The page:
The series was officially picked up for a second season on July 29, [24] On November 9, , it was announced that Jill Blotevogel and Jaime Paglia would be stepping down as showrunners due to creative differences, although Blotevogel would remain a consultant on the series. Michael Gans and Richard Register replaced them for the second season.[25] On May 2, , the official trailer for the second season was released.[26] The second-season premiere date was changed to May 30, [27] On October 14, , MTV renewed the series for a six-episode third season, and announced that the showrunners would be replaced again.[4]

On April 26, , MTV announced that Queen Latifah would be an executive producer for the third season of Scream. The series will undergo a reboot with a new cast and Brett Matthews serving as showrunner.[8] In addition, it was announced that Matthews, Shakim Compere and Yaneley Arty would also be credited as executive producers for the series under Flavor Unit Entertainment.[7][8] On July 19, , The Hollywood Reporter announced that the series would transition into an anthology series in the third season. This information was corroborated by MTV president Chris McCarthy.[28]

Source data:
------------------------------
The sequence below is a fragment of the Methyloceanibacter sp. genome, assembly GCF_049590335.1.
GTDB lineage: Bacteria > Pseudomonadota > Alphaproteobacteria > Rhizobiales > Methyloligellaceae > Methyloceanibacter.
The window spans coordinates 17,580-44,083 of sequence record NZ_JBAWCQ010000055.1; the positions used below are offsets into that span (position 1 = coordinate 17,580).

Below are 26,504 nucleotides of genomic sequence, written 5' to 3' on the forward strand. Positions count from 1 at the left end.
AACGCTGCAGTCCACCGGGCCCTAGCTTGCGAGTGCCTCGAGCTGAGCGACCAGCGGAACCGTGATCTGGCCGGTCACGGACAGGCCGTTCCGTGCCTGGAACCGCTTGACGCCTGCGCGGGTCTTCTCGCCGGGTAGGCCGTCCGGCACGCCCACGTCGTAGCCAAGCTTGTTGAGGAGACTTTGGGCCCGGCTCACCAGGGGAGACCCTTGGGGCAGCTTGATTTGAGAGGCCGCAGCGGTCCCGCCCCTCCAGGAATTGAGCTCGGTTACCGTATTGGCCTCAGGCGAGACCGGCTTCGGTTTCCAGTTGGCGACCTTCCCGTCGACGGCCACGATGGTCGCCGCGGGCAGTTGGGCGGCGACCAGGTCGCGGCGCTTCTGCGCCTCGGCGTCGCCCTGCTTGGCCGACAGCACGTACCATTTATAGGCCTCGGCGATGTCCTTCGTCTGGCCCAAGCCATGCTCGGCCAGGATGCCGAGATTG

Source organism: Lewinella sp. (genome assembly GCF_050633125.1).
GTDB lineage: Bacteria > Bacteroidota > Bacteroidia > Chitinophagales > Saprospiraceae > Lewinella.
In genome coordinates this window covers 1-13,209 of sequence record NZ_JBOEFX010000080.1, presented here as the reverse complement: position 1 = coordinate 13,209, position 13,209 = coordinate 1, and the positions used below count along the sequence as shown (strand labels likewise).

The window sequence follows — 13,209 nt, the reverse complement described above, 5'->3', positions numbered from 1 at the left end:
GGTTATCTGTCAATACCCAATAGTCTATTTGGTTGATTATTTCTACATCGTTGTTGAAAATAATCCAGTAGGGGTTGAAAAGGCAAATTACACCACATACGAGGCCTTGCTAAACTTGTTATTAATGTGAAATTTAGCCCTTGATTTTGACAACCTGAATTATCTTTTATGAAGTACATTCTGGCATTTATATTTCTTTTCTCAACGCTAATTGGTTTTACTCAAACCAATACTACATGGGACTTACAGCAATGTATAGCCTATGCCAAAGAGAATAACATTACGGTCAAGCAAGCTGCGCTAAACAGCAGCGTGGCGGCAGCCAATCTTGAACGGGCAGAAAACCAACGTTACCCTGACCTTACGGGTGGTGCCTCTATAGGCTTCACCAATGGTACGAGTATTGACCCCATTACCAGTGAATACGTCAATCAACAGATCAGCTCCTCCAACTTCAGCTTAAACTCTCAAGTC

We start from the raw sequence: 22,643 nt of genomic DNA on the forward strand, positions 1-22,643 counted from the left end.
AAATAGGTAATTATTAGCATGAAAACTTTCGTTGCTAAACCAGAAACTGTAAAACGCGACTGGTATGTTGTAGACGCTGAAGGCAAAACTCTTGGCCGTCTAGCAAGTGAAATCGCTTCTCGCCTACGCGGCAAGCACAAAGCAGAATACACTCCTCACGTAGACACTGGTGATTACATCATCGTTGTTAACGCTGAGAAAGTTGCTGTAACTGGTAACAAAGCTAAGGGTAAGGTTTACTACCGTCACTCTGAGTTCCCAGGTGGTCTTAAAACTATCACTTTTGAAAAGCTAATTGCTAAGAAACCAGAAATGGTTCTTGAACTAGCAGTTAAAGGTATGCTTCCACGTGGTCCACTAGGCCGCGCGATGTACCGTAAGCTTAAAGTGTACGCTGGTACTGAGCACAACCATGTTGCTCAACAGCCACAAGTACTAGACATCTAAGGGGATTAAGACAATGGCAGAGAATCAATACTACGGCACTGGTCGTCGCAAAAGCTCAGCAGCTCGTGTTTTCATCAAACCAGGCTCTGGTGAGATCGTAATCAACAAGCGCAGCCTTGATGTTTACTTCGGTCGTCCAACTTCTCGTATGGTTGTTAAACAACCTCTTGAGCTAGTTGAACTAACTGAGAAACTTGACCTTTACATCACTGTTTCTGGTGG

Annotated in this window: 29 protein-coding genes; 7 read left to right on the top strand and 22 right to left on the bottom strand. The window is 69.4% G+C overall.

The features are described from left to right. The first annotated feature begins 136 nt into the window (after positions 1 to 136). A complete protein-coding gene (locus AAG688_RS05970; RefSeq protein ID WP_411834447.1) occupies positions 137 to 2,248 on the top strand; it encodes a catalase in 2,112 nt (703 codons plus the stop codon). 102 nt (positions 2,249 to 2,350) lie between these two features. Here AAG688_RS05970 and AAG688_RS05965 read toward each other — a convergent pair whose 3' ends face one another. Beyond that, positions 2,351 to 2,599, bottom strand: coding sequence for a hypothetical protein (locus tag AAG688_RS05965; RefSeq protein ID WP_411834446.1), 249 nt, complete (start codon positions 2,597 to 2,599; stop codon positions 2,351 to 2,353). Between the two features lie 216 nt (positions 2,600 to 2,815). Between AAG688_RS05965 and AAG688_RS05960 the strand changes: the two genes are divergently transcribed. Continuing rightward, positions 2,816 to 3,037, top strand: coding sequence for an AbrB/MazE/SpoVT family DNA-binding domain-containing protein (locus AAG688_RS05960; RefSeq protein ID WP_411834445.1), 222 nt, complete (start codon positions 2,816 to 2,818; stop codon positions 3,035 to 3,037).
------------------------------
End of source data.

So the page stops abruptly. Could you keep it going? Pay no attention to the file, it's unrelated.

On September 18, , it was announced that the Ghostface mask from the film series would be making an appearance in the third season.[29] On October 10, , Keke Palmer confirmed in an interview that Roger L. Jackson, who voiced Ghostface in the film series, would return for the third season, replacing Mike Vaughn, who served as the voice for two characters, the Lakewood Slasher in the first two seasons and the Shallow Grove Slasher in the Halloween special episodes of the second season.[30]

On March 28, , it was confirmed that Harvey Weinstein would not be credited as an executive producer in the third season. In addition, the series would not include The Weinstein Company or its logo in its credits from the third season onward, even though the company was formerly involved in the distribution of the series.[31][32]

From the third season onward, the series will no longer air on MTV.[1] On June 24, , it was confirmed that the third season is scheduled to premiere over three nights on VH1, starting from July 8, [10][9][33][34][35] On July 1, , the official trailer for Scream: Resurrection was released.[36]